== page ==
While the startup cofounders considered hoppy-tasting but hop-free beer potentially beneficial to brewers and the environment—as Denby said in a New York Times story after the paper was published—some hop farmers felt threatened. They feared engineered yeast could end a farming tradition and hollow out the soul of brewing, a dance of microorganisms, farmers, brewers, and hops stretching back to the 11th century.
Denby declines to talk on the record about the antagonism, which caught the company by surprise, but news of the provocative idea swept through the industry. “Early on, we had hop farmers calling us saying, ‘Crap, are you going to not use hops anymore?’” says Bryan Donaldson, brewing innovation manager at Lagunitas and a coauthor on the 2018 paper. (Some hop farmers are still on edge: “One guy stood up at a hop conference this year and said, ‘We don’t like these yeasts, because these yeasts can make hop flavors. This is the Beyond Meat of beer,” Jeremy Marshall, Lagunitas head brewmaster, recalls.)
Berkeley Yeast quickly pivoted. Denby and his cofounders interviewed more than 100 brewers to ask what the yeast strain of their dreams would do and found there wasn’t actually much interest in eliminating hops altogether, although some brewers wanted to reduce hop usage a little for cost reasons.
The feedback led Berkeley to focus on strains that improve efficiency, such as by removing diacetyl, or enhance natural hop flavors by adding specific compounds or enzymes. One example is the enzyme carbon-sulfur-lyase, which takes flavorless molecules present in malt and hops and frees flavorful components called thiols that in beer taste like tropical fruit. Berkeley created its Tropics strain by modifying a yeast commonly used for hazy IPAs to produce the enzyme.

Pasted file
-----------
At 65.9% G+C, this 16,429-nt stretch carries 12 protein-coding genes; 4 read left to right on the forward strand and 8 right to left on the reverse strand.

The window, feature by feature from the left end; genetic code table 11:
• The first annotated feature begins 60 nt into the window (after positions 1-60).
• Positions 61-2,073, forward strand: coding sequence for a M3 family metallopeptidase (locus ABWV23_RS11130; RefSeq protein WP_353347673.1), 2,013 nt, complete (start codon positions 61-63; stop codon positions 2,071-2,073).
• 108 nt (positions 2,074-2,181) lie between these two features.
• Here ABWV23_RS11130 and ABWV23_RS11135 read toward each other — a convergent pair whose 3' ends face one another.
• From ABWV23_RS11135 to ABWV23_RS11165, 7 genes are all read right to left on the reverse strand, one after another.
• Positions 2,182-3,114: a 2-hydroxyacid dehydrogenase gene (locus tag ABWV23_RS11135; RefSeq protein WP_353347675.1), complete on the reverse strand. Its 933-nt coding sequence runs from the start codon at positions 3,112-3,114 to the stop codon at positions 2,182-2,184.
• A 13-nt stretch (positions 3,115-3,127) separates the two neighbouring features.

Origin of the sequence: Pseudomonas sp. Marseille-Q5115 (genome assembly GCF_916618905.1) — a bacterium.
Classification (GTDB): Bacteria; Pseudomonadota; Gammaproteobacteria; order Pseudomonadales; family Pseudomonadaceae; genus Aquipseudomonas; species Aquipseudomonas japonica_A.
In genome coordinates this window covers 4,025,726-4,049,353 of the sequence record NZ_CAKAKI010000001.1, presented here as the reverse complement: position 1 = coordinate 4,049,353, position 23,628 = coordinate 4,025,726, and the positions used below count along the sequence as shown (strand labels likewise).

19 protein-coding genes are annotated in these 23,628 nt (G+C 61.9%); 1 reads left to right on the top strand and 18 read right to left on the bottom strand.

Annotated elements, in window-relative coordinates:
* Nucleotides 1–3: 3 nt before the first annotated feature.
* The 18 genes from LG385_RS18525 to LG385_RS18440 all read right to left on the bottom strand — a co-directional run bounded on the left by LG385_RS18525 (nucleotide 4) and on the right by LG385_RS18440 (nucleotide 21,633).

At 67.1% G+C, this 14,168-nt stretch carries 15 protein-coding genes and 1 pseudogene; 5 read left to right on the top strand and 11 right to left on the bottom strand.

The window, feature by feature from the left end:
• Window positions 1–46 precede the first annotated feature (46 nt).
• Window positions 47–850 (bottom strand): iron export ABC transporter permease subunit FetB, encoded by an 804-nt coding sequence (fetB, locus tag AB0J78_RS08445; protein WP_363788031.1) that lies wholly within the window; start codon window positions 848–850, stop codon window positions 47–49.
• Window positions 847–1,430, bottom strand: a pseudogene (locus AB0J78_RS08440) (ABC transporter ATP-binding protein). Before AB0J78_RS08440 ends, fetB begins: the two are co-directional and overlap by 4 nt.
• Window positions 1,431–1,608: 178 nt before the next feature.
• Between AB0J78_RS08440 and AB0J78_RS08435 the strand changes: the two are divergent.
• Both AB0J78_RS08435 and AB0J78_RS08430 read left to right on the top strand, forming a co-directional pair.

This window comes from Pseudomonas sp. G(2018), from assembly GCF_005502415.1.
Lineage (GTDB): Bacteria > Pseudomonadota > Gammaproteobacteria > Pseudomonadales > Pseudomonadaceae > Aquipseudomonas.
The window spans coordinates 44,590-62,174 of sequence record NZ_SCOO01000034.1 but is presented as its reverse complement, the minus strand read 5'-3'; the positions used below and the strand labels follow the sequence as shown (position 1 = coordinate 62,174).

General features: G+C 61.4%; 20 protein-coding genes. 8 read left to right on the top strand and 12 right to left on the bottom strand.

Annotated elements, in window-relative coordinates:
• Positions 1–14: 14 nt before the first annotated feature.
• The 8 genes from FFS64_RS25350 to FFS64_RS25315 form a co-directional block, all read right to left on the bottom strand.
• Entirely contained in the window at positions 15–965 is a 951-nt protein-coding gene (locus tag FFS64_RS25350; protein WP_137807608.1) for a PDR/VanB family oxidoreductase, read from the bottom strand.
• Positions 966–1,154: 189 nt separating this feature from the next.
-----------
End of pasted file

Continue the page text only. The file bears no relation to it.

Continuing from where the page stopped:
Since Berkeley Yeast evolved its pitch, many hop farmers have adjusted, too, realizing that new yeasts can make it easier for brewers to highlight nuanced hop flavors that could have otherwise been too difficult to isolate with a standard yeast. “I believe we could see an even bigger push toward hops that work with these new yeast strains,” says Brian Tennis, the founder of the Hop Alliance. “As hop growers, we need to make sure we are growing what the market demands.”
Although a fixture in craft brewing, to really hit the big time Berkeley Yeast will have to win over the largest multinational beer corporations such as Anheuser-Busch InBev and Heineken. Craft brewing makes up only one-quarter of the US beer market.
Major beer companies have been testing the startup’s yeasts, cofounder Denby says, although he declines to name them. Marshall, of Lagunitas—a craft beer powerhouse now owned by brewing giant Heineken—think’s it’s only a matter of time. “Somebody is going to jump in, and we are kind of standing on the precipice of that,” he says. “I don’t know who it’s going to be, but once they do I think it’s going to become commonplace.”
Lagunitas offers beers made with Berkeley strains in its taproom, including the Martial Martian Express that features “Uncanny Pineapple” flavors, but you won’t find any in grocery stores. Marshall says major beer distributors are still unsure whether consumers will be receptive to the concept of GMO yeast and would want to know whether GMO skepticism from the 1990s and early 2000s has dissipated.
Denby says he’s confident the biggest beer makers will eventually, like craft brewers, be unable to resist the creative potential and efficiency offered by engineered yeast. “It will take a longer time to scale, but the broader beer industry is going to change,” he says. Despite his original vision for the company, he’s also convinced that hops are here to stay, saying Berkeley’s goal is to complement the tradition, not threaten it.